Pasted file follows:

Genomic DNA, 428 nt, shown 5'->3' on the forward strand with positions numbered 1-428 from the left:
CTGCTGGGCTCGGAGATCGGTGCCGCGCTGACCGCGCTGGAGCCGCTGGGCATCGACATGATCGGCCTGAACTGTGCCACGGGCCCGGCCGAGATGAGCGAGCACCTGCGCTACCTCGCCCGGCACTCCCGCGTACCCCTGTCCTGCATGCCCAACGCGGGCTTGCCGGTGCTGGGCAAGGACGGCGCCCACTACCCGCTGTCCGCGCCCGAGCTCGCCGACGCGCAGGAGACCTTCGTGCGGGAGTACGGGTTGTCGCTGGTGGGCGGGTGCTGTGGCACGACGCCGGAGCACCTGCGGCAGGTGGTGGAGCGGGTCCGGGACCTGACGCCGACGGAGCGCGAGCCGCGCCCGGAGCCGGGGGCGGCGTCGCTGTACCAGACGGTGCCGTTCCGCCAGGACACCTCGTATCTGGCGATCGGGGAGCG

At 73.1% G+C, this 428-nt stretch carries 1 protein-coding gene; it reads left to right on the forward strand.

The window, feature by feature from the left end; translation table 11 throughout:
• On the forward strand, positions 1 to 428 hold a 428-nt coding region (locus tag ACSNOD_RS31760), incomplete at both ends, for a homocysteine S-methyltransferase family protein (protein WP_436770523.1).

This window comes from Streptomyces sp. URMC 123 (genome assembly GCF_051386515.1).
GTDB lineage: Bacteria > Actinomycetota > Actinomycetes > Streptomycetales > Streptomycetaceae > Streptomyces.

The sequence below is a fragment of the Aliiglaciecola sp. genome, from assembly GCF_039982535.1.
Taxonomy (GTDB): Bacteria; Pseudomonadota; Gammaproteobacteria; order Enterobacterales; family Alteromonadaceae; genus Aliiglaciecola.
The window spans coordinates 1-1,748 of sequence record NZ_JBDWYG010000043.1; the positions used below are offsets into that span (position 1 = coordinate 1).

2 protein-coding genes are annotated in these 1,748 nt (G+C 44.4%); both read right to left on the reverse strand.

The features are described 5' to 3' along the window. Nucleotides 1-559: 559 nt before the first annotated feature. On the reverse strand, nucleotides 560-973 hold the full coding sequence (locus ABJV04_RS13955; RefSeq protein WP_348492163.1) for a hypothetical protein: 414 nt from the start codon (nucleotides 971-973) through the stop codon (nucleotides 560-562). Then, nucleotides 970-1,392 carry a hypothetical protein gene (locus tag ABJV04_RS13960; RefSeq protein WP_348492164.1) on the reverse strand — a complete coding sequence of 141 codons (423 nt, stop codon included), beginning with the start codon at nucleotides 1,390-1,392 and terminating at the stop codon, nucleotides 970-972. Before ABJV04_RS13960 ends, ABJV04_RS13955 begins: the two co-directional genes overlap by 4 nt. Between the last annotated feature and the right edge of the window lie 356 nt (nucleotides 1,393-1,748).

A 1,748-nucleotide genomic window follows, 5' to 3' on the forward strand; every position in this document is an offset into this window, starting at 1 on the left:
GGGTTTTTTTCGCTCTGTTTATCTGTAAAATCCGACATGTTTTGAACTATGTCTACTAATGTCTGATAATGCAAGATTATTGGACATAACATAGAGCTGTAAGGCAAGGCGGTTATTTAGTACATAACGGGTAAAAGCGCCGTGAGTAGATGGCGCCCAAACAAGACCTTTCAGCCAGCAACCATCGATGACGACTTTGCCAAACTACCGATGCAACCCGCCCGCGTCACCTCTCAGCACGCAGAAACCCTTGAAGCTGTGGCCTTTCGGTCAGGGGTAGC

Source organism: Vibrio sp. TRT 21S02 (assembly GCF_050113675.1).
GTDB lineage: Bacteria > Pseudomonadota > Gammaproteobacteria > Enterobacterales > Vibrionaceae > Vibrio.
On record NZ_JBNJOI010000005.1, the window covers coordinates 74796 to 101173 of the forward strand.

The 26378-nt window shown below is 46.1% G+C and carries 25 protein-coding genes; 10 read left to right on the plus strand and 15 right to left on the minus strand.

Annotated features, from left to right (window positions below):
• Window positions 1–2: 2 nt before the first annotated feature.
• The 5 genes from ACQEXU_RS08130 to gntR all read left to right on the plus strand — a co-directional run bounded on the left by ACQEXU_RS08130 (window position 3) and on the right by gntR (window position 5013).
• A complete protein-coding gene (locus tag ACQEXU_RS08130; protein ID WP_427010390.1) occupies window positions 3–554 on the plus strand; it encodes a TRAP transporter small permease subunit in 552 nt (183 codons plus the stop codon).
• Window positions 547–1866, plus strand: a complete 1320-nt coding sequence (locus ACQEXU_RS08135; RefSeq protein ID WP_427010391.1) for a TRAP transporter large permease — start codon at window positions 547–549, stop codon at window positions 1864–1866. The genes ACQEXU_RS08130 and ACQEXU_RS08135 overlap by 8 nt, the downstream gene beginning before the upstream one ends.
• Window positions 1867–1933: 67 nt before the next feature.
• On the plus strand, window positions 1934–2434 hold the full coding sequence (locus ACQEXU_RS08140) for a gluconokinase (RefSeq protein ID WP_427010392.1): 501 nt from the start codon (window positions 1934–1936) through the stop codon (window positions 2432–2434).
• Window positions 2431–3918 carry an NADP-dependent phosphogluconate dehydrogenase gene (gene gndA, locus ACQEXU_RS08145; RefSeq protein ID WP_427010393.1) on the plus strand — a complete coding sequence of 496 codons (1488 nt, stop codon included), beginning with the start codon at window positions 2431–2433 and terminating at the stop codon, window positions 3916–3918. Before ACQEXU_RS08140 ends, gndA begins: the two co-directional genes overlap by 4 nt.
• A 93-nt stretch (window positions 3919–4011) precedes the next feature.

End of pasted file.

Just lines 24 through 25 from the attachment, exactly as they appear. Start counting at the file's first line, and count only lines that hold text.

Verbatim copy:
• Window positions 1867–1933: 67 nt before the next feature.
• On the plus strand, window positions 1934–2434 hold the full coding sequence (locus ACQEXU_RS08140) for a gluconokinase (RefSeq protein ID WP_427010392.1): 501 nt from the start codon (window positions 1934–1936) through the stop codon (window positions 2432–2434).